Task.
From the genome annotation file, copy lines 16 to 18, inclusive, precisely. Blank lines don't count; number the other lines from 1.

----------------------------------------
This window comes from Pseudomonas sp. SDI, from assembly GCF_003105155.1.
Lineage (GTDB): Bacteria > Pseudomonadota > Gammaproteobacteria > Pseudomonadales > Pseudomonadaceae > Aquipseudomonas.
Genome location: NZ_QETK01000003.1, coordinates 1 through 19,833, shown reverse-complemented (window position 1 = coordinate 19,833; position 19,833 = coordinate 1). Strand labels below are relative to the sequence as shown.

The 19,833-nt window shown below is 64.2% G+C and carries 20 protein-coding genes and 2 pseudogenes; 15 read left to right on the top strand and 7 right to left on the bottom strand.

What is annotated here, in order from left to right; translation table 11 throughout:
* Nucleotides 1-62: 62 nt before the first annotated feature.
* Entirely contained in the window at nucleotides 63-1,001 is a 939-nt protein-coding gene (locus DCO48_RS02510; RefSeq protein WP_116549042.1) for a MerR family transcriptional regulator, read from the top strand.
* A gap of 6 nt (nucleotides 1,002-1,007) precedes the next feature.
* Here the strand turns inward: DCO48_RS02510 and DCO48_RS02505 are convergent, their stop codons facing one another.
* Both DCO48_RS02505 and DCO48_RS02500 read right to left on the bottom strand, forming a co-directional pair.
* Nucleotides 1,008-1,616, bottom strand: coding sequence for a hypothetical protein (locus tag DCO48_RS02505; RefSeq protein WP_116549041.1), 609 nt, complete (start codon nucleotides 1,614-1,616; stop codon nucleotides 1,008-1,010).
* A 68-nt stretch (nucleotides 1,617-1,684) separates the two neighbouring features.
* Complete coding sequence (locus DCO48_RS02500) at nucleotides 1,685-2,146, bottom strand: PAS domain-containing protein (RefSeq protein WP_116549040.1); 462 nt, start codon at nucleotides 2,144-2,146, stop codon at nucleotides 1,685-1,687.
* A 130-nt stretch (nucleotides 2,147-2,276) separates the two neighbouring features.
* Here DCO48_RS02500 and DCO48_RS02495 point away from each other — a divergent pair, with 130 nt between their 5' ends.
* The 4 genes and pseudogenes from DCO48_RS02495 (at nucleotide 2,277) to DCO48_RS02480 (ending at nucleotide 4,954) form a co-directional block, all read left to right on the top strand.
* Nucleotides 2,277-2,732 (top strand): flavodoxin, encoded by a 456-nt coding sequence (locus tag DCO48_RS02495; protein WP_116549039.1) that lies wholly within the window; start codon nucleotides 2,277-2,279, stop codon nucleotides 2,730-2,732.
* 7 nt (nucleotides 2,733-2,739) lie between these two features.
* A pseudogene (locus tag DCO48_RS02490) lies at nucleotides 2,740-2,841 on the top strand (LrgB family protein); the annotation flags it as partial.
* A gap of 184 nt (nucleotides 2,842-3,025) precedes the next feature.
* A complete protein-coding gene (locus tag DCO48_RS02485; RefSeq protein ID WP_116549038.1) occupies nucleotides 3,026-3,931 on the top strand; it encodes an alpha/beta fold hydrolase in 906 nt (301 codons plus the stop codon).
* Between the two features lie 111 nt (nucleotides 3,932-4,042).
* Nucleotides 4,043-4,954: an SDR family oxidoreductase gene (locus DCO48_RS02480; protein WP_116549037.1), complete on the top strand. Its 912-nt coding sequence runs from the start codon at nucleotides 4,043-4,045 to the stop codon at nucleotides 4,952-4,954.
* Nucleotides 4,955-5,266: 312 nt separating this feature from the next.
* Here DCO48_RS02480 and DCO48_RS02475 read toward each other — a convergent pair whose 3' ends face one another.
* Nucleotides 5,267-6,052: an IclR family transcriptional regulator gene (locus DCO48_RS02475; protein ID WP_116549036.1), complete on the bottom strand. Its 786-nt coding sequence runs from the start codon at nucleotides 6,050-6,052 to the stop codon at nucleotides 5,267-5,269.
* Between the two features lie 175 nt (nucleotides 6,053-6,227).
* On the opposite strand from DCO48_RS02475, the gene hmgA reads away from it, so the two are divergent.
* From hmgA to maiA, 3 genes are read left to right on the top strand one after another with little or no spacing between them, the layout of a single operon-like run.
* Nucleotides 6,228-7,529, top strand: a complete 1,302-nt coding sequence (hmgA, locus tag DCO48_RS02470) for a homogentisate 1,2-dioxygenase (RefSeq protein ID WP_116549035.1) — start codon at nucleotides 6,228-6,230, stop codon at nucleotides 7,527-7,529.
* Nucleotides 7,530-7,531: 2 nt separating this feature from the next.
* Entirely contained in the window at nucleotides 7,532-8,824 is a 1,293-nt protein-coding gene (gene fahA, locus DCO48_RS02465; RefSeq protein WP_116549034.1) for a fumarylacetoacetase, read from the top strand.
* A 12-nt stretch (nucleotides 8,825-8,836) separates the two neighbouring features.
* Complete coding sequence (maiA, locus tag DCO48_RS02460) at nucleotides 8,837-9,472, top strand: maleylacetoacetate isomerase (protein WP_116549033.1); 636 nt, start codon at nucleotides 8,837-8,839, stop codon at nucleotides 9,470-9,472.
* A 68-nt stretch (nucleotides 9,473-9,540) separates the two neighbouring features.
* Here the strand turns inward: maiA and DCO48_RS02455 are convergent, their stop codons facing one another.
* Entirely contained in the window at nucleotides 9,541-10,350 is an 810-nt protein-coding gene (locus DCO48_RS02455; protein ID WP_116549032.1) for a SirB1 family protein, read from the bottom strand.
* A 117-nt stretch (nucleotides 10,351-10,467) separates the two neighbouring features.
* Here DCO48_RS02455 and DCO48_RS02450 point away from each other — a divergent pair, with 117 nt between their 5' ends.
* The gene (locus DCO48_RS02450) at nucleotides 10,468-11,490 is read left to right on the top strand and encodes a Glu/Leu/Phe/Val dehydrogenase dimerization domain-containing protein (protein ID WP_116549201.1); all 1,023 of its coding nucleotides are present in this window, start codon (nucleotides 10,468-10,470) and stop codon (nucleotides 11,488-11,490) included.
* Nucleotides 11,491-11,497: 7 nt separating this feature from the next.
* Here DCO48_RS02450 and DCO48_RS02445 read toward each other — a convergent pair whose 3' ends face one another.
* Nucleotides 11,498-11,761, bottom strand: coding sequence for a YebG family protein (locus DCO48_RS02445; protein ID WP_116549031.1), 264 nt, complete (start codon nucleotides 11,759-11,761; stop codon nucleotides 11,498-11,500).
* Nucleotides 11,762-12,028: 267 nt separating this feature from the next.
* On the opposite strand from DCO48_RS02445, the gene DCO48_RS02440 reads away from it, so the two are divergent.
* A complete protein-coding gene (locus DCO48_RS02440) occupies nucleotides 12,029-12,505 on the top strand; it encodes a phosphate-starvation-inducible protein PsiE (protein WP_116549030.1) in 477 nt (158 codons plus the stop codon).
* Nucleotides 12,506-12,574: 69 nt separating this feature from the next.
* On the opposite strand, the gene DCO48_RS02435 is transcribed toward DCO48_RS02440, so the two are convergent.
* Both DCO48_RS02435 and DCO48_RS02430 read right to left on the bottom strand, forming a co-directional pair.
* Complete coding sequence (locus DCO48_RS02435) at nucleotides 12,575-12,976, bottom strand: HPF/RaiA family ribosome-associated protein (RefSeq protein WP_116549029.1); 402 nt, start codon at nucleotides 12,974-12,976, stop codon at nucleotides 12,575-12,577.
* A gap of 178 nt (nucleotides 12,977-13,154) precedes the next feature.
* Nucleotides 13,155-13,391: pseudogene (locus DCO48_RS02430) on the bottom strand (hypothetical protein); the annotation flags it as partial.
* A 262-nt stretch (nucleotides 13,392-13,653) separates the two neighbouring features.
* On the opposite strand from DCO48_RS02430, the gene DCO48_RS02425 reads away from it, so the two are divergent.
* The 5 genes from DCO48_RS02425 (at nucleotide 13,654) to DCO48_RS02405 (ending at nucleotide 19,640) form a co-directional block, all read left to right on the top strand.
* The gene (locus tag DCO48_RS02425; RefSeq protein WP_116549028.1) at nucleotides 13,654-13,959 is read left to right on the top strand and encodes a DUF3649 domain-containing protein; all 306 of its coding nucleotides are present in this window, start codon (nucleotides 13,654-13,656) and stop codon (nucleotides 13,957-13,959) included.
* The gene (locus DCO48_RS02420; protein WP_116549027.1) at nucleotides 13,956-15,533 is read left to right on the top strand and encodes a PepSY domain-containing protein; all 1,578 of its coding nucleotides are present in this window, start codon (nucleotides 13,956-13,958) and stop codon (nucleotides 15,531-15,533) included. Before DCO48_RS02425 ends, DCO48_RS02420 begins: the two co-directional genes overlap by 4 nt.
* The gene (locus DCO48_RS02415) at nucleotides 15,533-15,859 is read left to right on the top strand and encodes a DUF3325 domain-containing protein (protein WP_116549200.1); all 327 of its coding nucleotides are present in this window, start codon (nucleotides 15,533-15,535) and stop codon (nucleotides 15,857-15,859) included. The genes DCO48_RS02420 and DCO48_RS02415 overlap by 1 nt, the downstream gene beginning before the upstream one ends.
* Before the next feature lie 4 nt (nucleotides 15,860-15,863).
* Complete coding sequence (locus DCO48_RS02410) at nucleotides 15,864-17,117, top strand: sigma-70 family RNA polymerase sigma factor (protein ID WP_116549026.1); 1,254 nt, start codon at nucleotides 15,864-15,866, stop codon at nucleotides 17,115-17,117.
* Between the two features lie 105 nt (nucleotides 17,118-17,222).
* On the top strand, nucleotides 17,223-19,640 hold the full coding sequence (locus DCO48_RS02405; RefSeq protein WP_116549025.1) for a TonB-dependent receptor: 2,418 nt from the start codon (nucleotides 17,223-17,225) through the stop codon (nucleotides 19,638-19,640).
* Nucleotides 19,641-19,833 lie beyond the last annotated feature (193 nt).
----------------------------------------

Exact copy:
* The 4 genes and pseudogenes from DCO48_RS02495 (at nucleotide 2,277) to DCO48_RS02480 (ending at nucleotide 4,954) form a co-directional block, all read left to right on the top strand.
* Nucleotides 2,277-2,732 (top strand): flavodoxin, encoded by a 456-nt coding sequence (locus tag DCO48_RS02495; protein WP_116549039.1) that lies wholly within the window; start codon nucleotides 2,277-2,279, stop codon nucleotides 2,730-2,732.
* 7 nt (nucleotides 2,733-2,739) lie between these two features.